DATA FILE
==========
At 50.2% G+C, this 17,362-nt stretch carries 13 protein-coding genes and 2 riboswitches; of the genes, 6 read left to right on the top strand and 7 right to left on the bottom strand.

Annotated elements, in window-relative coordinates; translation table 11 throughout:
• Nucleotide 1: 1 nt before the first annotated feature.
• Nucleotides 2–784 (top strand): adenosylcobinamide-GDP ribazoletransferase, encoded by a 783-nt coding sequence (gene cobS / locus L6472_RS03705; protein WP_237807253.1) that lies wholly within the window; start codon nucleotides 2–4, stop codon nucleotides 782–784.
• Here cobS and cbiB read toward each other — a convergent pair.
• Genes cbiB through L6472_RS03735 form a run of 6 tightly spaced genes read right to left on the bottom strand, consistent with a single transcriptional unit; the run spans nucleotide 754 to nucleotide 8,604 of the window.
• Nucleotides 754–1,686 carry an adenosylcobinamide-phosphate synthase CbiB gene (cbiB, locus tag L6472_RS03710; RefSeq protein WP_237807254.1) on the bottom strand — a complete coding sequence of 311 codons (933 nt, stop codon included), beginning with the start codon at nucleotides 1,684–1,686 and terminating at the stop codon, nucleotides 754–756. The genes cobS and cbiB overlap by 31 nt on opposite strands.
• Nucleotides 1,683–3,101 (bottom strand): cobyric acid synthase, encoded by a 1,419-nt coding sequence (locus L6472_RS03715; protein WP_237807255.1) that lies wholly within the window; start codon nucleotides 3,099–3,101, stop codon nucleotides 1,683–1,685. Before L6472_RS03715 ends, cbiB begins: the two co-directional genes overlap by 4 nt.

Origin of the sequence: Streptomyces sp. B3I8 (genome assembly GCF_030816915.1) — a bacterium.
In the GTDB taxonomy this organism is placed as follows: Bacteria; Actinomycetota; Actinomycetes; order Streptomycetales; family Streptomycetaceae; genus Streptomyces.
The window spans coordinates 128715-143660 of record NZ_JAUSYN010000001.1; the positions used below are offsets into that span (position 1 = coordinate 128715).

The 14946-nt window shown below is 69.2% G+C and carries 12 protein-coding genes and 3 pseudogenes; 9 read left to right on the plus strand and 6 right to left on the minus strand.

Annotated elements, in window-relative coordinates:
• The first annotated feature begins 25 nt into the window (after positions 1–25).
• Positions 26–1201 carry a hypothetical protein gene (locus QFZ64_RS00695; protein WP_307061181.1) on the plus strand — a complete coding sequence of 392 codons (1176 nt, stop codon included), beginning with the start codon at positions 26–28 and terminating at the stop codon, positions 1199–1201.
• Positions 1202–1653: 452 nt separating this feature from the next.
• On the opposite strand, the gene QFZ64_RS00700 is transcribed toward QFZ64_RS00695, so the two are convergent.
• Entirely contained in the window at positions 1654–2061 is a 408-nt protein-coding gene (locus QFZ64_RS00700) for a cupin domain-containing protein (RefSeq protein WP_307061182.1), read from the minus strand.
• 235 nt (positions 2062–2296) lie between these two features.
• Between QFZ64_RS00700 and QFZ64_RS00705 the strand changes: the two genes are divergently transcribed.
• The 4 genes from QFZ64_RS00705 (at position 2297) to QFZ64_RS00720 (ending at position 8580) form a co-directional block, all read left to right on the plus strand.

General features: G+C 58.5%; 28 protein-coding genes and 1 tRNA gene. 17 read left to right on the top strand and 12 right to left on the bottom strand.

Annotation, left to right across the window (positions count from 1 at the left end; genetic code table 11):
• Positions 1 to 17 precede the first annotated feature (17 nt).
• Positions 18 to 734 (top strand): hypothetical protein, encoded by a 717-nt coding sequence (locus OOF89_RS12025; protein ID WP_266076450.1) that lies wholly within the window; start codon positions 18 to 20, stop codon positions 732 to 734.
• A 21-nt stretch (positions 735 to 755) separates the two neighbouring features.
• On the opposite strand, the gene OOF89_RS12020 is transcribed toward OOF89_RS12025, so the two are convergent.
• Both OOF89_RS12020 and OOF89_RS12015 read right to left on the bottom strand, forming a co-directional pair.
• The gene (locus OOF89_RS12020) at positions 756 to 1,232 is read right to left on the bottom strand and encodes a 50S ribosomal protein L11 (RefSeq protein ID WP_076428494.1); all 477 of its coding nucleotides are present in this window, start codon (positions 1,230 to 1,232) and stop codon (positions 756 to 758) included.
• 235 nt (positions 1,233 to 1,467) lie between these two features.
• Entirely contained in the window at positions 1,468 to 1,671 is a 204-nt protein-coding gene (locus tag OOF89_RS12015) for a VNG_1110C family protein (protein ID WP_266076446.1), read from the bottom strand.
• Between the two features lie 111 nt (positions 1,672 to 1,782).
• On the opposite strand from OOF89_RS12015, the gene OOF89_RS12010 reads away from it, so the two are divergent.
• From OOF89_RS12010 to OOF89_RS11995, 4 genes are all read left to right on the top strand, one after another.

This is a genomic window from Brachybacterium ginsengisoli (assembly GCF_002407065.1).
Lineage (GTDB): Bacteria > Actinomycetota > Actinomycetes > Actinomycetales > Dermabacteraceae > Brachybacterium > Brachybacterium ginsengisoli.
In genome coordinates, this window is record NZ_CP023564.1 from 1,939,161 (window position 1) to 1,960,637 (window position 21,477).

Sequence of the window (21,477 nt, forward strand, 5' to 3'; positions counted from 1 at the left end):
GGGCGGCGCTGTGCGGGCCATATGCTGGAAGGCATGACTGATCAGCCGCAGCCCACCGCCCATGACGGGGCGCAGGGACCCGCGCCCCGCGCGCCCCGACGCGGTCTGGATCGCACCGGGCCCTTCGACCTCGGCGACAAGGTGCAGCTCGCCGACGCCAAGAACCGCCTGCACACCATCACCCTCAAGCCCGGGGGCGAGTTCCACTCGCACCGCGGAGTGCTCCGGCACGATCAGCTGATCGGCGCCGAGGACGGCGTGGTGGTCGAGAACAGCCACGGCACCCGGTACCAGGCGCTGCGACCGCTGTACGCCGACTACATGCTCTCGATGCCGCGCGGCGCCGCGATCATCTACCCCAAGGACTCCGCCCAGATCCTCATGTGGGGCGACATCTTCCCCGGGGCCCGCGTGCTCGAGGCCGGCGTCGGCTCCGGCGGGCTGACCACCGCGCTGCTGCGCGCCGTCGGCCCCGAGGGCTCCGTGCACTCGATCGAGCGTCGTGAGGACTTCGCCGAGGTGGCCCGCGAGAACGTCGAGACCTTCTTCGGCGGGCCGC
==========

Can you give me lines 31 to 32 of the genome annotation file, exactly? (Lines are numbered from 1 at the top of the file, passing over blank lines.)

• Entirely contained in the window at positions 1,468 to 1,671 is a 204-nt protein-coding gene (locus tag OOF89_RS12015) for a VNG_1110C family protein (protein ID WP_266076446.1), read from the bottom strand.
• Between the two features lie 111 nt (positions 1,672 to 1,782).